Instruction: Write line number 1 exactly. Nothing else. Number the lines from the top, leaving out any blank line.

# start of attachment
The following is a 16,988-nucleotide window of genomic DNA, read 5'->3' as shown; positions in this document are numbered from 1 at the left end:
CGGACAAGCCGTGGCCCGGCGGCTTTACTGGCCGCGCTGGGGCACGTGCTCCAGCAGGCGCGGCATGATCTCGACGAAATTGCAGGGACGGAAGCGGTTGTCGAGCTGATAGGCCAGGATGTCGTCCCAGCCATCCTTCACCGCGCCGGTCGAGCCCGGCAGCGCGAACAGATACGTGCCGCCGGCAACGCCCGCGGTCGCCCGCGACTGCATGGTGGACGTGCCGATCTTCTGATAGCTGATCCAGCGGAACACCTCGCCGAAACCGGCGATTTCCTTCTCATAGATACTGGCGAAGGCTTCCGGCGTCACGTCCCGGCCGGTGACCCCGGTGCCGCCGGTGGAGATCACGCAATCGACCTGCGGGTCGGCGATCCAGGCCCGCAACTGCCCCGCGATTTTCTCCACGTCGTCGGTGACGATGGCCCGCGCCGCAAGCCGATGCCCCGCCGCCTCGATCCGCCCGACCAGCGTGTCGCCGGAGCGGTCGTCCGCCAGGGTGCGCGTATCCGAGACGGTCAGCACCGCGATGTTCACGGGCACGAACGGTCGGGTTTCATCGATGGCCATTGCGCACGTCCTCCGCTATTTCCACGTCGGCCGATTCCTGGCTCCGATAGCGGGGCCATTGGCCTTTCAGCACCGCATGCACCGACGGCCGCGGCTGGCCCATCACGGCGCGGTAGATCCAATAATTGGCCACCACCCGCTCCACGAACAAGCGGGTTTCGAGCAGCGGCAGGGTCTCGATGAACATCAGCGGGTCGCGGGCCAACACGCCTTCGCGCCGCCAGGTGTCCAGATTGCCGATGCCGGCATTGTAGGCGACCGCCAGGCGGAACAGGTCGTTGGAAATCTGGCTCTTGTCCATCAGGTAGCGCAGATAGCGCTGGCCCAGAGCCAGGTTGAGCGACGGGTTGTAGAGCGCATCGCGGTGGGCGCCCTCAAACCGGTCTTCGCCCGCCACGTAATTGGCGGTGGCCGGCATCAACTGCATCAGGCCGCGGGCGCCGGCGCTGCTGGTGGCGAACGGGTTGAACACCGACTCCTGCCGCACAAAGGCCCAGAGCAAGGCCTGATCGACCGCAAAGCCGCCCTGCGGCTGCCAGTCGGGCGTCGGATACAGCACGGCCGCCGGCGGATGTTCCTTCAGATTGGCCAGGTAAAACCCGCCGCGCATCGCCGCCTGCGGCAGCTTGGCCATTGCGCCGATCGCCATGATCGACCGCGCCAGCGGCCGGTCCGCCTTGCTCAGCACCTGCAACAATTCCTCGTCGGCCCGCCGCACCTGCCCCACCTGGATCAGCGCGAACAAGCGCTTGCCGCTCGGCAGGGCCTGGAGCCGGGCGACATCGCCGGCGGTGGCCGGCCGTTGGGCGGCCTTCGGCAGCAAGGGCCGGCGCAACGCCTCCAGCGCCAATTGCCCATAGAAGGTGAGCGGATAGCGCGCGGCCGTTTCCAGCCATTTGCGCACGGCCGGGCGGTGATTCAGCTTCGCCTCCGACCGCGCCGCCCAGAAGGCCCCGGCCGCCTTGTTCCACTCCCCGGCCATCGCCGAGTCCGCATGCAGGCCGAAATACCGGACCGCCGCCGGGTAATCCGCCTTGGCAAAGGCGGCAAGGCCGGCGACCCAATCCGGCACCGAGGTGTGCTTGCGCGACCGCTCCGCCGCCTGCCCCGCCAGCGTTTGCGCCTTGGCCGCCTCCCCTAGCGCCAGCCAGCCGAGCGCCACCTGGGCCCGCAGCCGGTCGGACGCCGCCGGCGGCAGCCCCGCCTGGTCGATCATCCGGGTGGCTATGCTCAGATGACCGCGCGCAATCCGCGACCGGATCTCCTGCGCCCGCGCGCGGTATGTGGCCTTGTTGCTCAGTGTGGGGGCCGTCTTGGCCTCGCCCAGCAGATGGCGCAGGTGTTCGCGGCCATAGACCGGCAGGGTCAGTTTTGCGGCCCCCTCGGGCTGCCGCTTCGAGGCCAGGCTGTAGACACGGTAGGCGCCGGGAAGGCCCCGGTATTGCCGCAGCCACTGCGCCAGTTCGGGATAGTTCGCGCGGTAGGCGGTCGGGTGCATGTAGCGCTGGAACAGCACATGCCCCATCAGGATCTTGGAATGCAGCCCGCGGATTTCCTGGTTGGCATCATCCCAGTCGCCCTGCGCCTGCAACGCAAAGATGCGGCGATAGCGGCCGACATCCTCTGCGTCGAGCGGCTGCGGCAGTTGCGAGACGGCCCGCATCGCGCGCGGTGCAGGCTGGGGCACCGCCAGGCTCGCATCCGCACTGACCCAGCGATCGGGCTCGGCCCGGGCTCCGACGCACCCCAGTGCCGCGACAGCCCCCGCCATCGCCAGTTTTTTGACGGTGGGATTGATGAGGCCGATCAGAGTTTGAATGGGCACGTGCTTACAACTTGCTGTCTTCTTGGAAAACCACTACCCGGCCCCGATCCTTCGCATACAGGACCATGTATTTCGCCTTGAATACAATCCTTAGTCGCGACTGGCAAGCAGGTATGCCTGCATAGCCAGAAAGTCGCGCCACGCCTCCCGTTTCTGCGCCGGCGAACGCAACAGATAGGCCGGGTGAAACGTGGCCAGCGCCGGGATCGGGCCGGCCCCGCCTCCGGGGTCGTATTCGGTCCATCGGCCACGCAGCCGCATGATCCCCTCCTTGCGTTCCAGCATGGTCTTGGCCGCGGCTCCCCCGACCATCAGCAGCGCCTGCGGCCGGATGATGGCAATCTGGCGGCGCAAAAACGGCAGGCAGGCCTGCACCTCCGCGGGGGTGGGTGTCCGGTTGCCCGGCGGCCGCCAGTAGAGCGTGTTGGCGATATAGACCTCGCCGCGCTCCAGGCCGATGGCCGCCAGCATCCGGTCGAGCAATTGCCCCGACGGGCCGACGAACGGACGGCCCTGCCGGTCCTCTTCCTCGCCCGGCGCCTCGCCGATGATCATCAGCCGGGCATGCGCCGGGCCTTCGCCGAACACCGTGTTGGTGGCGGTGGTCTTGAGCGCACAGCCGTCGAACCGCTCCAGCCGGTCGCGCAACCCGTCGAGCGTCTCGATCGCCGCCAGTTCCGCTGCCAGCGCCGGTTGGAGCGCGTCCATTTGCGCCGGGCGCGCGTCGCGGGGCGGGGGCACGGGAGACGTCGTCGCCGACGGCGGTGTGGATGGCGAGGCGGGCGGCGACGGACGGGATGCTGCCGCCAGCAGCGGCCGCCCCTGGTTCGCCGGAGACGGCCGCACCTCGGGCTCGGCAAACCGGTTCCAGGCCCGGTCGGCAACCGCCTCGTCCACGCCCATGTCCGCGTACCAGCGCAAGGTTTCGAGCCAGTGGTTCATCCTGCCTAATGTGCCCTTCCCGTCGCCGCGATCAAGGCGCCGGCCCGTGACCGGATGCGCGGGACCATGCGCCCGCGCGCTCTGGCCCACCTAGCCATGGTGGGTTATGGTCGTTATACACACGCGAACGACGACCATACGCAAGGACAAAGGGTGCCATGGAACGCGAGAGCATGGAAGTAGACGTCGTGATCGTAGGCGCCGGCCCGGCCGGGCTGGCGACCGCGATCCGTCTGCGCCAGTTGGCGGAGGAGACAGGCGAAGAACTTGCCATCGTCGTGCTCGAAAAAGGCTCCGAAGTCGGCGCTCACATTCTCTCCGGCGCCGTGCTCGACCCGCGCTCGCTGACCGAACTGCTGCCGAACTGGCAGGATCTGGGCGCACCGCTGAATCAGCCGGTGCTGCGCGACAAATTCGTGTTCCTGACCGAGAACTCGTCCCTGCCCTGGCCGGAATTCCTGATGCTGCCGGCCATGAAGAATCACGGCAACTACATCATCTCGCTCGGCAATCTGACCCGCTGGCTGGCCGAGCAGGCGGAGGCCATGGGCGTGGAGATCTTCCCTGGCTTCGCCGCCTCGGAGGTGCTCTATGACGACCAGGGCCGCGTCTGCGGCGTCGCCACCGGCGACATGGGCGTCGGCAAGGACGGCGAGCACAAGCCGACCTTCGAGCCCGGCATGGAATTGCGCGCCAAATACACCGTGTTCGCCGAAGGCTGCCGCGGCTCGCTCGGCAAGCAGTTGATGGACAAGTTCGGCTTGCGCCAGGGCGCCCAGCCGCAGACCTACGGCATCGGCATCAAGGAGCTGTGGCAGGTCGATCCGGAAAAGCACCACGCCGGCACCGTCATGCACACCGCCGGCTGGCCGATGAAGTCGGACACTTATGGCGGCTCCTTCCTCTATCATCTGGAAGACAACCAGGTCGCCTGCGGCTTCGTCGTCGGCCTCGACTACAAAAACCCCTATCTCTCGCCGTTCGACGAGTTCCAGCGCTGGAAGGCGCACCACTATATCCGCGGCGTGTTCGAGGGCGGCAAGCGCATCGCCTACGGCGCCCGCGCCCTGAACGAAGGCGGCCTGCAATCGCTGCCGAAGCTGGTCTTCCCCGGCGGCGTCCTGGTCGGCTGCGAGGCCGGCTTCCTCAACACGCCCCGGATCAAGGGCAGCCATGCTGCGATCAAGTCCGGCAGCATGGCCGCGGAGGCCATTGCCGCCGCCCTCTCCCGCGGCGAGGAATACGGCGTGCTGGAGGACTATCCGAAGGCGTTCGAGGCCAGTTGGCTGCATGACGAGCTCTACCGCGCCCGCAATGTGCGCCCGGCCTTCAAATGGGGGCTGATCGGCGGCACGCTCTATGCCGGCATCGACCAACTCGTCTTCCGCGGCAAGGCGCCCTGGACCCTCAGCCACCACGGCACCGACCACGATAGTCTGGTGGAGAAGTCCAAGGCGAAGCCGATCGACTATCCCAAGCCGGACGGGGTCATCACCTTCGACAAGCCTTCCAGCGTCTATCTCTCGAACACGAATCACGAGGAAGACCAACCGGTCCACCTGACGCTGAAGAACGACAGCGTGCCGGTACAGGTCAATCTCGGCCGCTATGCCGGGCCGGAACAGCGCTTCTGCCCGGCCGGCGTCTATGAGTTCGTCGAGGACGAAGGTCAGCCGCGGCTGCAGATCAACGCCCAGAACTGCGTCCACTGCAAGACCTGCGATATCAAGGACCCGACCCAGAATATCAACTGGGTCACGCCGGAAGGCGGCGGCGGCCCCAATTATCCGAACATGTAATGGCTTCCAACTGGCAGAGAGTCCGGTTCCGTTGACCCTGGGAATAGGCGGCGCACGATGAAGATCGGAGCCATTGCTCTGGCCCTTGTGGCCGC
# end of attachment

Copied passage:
The following is a 16,988-nucleotide window of genomic DNA, read 5'->3' as shown; positions in this document are numbered from 1 at the left end: